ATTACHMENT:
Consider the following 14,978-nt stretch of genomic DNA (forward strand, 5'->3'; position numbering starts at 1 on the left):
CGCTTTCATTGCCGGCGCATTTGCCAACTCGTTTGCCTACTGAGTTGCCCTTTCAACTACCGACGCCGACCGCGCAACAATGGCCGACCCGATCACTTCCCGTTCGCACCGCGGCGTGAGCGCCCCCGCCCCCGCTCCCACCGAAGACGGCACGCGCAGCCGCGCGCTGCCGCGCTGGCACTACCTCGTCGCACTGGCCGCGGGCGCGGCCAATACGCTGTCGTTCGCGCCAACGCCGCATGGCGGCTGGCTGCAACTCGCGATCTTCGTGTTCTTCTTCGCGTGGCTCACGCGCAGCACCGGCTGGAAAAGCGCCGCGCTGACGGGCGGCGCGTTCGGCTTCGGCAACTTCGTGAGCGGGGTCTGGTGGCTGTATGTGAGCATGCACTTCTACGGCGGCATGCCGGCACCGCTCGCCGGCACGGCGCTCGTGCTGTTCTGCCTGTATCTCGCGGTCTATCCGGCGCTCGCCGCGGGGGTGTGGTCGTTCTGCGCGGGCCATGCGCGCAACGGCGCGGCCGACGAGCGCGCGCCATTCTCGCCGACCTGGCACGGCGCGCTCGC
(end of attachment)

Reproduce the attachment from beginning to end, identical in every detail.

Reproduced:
Consider the following 14,978-nt stretch of genomic DNA (forward strand, 5'->3'; position numbering starts at 1 on the left):
CGCTTTCATTGCCGGCGCATTTGCCAACTCGTTTGCCTACTGAGTTGCCCTTTCAACTACCGACGCCGACCGCGCAACAATGGCCGACCCGATCACTTCCCGTTCGCACCGCGGCGTGAGCGCCCCCGCCCCCGCTCCCACCGAAGACGGCACGCGCAGCCGCGCGCTGCCGCGCTGGCACTACCTCGTCGCACTGGCCGCGGGCGCGGCCAATACGCTGTCGTTCGCGCCAACGCCGCATGGCGGCTGGCTGCAACTCGCGATCTTCGTGTTCTTCTTCGCGTGGCTCACGCGCAGCACCGGCTGGAAAAGCGCCGCGCTGACGGGCGGCGCGTTCGGCTTCGGCAACTTCGTGAGCGGGGTCTGGTGGCTGTATGTGAGCATGCACTTCTACGGCGGCATGCCGGCACCGCTCGCCGGCACGGCGCTCGTGCTGTTCTGCCTGTATCTCGCGGTCTATCCGGCGCTCGCCGCGGGGGTGTGGTCGTTCTGCGCGGGCCATGCGCGCAACGGCGCGGCCGACGAGCGCGCGCCATTCTCGCCGACCTGGCACGGCGCGCTCGC